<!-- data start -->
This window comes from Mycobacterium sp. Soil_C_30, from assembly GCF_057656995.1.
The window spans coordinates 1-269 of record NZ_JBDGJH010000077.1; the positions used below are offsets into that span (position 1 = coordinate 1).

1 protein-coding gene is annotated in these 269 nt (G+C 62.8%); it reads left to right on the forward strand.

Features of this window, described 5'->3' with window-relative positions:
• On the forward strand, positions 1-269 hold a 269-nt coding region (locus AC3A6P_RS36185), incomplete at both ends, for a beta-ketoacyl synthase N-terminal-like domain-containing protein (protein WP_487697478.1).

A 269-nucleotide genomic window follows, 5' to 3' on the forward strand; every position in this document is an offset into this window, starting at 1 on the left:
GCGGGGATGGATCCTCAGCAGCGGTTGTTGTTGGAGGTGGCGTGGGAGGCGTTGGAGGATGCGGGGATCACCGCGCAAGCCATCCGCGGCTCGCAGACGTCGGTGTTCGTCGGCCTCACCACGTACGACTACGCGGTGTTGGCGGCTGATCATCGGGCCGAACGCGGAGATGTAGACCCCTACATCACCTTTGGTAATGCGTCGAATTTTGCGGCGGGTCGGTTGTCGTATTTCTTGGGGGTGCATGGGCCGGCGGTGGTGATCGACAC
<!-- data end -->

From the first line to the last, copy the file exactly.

This window comes from Mycobacterium sp. Soil_C_30, from assembly GCF_057656995.1.
The window spans coordinates 1-269 of record NZ_JBDGJH010000077.1; the positions used below are offsets into that span (position 1 = coordinate 1).

1 protein-coding gene is annotated in these 269 nt (G+C 62.8%); it reads left to right on the forward strand.

Features of this window, described 5'->3' with window-relative positions:
• On the forward strand, positions 1-269 hold a 269-nt coding region (locus AC3A6P_RS36185), incomplete at both ends, for a beta-ketoacyl synthase N-terminal-like domain-containing protein (protein WP_487697478.1).

A 269-nucleotide genomic window follows, 5' to 3' on the forward strand; every position in this document is an offset into this window, starting at 1 on the left:
GCGGGGATGGATCCTCAGCAGCGGTTGTTGTTGGAGGTGGCGTGGGAGGCGTTGGAGGATGCGGGGATCACCGCGCAAGCCATCCGCGGCTCGCAGACGTCGGTGTTCGTCGGCCTCACCACGTACGACTACGCGGTGTTGGCGGCTGATCATCGGGCCGAACGCGGAGATGTAGACCCCTACATCACCTTTGGTAATGCGTCGAATTTTGCGGCGGGTCGGTTGTCGTATTTCTTGGGGGTGCATGGGCCGGCGGTGGTGATCGACAC